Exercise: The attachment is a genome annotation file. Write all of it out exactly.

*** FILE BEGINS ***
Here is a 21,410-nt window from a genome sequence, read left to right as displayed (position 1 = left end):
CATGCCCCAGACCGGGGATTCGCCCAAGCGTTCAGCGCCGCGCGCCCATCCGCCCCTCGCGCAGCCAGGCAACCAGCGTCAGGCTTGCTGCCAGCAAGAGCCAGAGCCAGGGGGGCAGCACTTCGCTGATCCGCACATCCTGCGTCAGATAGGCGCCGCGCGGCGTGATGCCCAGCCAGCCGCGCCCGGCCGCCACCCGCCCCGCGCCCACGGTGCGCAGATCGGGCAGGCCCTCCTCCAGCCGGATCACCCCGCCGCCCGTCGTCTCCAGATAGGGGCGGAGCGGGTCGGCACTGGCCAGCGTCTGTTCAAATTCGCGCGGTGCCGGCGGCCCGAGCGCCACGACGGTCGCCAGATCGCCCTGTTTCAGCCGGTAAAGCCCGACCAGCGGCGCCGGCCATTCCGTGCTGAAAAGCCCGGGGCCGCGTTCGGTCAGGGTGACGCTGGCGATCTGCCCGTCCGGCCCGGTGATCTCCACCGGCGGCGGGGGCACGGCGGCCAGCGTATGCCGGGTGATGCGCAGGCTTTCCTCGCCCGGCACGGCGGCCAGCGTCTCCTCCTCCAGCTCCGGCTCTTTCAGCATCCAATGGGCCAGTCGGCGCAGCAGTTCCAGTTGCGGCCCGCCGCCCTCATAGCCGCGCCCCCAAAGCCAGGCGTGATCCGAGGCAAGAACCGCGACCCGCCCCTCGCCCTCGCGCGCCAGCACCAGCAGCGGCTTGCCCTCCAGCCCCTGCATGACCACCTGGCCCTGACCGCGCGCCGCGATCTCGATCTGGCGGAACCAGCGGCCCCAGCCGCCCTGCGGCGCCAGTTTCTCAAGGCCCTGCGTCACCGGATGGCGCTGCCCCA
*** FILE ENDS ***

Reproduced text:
Here is a 21,410-nt window from a genome sequence, read left to right as displayed (position 1 = left end):
CATGCCCCAGACCGGGGATTCGCCCAAGCGTTCAGCGCCGCGCGCCCATCCGCCCCTCGCGCAGCCAGGCAACCAGCGTCAGGCTTGCTGCCAGCAAGAGCCAGAGCCAGGGGGGCAGCACTTCGCTGATCCGCACATCCTGCGTCAGATAGGCGCCGCGCGGCGTGATGCCCAGCCAGCCGCGCCCGGCCGCCACCCGCCCCGCGCCCACGGTGCGCAGATCGGGCAGGCCCTCCTCCAGCCGGATCACCCCGCCGCCCGTCGTCTCCAGATAGGGGCGGAGCGGGTCGGCACTGGCCAGCGTCTGTTCAAATTCGCGCGGTGCCGGCGGCCCGAGCGCCACGACGGTCGCCAGATCGCCCTGTTTCAGCCGGTAAAGCCCGACCAGCGGCGCCGGCCATTCCGTGCTGAAAAGCCCGGGGCCGCGTTCGGTCAGGGTGACGCTGGCGATCTGCCCGTCCGGCCCGGTGATCTCCACCGGCGGCGGGGGCACGGCGGCCAGCGTATGCCGGGTGATGCGCAGGCTTTCCTCGCCCGGCACGGCGGCCAGCGTCTCCTCCTCCAGCTCCGGCTCTTTCAGCATCCAATGGGCCAGTCGGCGCAGCAGTTCCAGTTGCGGCCCGCCGCCCTCATAGCCGCGCCCCCAAAGCCAGGCGTGATCCGAGGCAAGAACCGCGACCCGCCCCTCGCCCTCGCGCGCCAGCACCAGCAGCGGCTTGCCCTCCAGCCCCTGCATGACCACCTGGCCCTGACCGCGCGCCGCGATCTCGATCTGGCGGAACCAGCGGCCCCAGCCGCCCTGCGGCGCCAGTTTCTCAAGGCCCTGCGTCACCGGATGGCGCTGCCCCA